Taking Responsibility and Demonstrating Voluntarism in the Festival Community

Photo by Brie’Ana Breeze

According to dictionaries and most definitive sources, voluntarism is…

the perspective or ideology that suggests any and all actions and interactions be generated from a higher level of thought and be acted upon voluntarily.

When looking at a complex human element, like relations or interactions, and breaking everything down to the most basic moral understandings, many of us can agree on these common values; anti-violence and responsibility of self.

We are personally responsible for our actions, and choosing to act out of violence is deemed immoral.

These are the same principles of voluntarism, a rapidly growing philosophy being adopted more and more by people across the globe. Let’s dive deeper to get a better understanding of its implications.

It’s probably one of the most basic philosophies. There are no rules or practices, just the application of understanding.

Voluntarists are often categorized as anarchists, for they go against ideas and systems of government. The only one truly in control of your life and body is you.

Every action, every word, everything you do is your responsibility alone. With that being said, interaction and relations should also be based on voluntary will.

Photo by Kris Kish / The Sights & Sounds

The concept of a free trade market is also implied here. When transactions are based on equal exchange, it’s up to those involved to barter and determine fair values. Thus, creating more opportunity for necessary exchanges.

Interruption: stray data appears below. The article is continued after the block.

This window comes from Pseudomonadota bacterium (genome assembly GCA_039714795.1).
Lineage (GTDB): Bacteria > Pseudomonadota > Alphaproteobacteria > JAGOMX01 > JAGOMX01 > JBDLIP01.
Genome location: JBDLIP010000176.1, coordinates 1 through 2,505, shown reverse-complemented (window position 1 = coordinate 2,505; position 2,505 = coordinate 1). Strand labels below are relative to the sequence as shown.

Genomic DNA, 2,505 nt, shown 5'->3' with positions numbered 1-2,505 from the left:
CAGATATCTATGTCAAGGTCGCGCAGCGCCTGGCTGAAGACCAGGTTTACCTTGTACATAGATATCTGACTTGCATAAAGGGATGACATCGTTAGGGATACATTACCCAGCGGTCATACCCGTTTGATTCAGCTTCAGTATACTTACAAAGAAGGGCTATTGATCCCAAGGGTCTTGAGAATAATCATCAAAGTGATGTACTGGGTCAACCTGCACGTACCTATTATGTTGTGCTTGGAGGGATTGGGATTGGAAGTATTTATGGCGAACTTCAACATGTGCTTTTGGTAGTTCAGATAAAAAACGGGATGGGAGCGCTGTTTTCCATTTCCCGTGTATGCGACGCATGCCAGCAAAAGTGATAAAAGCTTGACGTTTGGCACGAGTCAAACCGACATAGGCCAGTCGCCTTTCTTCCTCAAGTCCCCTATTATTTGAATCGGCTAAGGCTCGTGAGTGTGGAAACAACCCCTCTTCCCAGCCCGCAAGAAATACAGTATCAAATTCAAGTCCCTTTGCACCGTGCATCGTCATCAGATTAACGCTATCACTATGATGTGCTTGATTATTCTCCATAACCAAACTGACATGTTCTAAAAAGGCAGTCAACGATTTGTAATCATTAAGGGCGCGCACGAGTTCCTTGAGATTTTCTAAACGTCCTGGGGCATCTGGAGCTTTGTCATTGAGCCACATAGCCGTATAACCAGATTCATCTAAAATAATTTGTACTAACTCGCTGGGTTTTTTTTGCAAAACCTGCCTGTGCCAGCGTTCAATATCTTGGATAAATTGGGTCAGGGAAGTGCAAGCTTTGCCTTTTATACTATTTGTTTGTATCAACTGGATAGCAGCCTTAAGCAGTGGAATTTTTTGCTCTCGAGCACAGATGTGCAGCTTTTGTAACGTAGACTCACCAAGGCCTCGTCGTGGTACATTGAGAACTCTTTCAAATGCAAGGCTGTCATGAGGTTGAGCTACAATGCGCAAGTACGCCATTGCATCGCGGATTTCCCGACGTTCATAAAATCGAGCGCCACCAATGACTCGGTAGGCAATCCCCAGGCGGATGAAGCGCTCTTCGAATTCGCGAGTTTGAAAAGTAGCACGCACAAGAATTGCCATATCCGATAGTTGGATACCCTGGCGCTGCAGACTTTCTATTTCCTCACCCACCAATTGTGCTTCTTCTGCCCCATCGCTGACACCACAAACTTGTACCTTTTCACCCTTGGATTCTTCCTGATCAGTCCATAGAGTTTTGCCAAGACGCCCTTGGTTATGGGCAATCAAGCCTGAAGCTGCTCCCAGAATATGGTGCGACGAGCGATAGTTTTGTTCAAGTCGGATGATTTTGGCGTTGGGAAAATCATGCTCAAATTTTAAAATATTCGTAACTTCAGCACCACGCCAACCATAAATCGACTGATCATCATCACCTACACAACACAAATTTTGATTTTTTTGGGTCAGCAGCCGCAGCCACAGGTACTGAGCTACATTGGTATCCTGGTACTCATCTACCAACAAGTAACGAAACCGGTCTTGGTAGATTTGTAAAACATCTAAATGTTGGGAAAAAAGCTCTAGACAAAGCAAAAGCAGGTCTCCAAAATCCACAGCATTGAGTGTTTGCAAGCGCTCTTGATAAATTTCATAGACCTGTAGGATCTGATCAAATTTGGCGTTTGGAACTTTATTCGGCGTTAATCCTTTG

The only thing that goes against voluntarist notions is violence. We have the moral responsibility to make choices and interact without force or causing harm, with the exception of self defense.

It’s easy to spot similarities between festival communities and the ideas of a voluntary society. Lucidity demonstrates this quite effectively by how they run their entire operation.

By motivating volunteers and exchanging through compensation, they’re able to build and pick up after an entire pop-up city, capable of sustaining thousands for the weekend!

The services and accommodations are carefully organized by an eager group of volunteers. From the kitchen crew, green team, the family garden hosts, to the medical/emergency tent, everyone pitches in, contributing highly valued help.

Photo by Jones Around The World

The conservation efforts are impactful and trendy too.

There’s physical conservation going on during the event. Through energy and resource conserving hand washing stations, volunteers actively directing recycling and waste sorting, words of encouragement rippling through the grounds, and the “Better Than You Found It” practice solidifying in the minds of many.

You might even catch some attendees referring to garbage as “MOOP”. This is a term rooted in Burning Man culture, meaning Matter Out Of Place. It’s the coolest thing seeing this attitude trickle down and inspire new excitement for making an impact. Making our home just a little cleaner. A little greener.

Among the many festivals pioneering green living and consent culture, Lucidity helps cultivate an attitude amongst its attendees that brings voluntary and consensual participation into every interaction we share.

It advocates for allowing people to be who they are.

It allows for us to peacefully come together as a community through consensual interaction, with so much diversity.

And most importantly, it works to unite us as a species, to embrace this life with peace, love, unity, and respect for each other and our earth.

Grab your tickets to Lucidity here!

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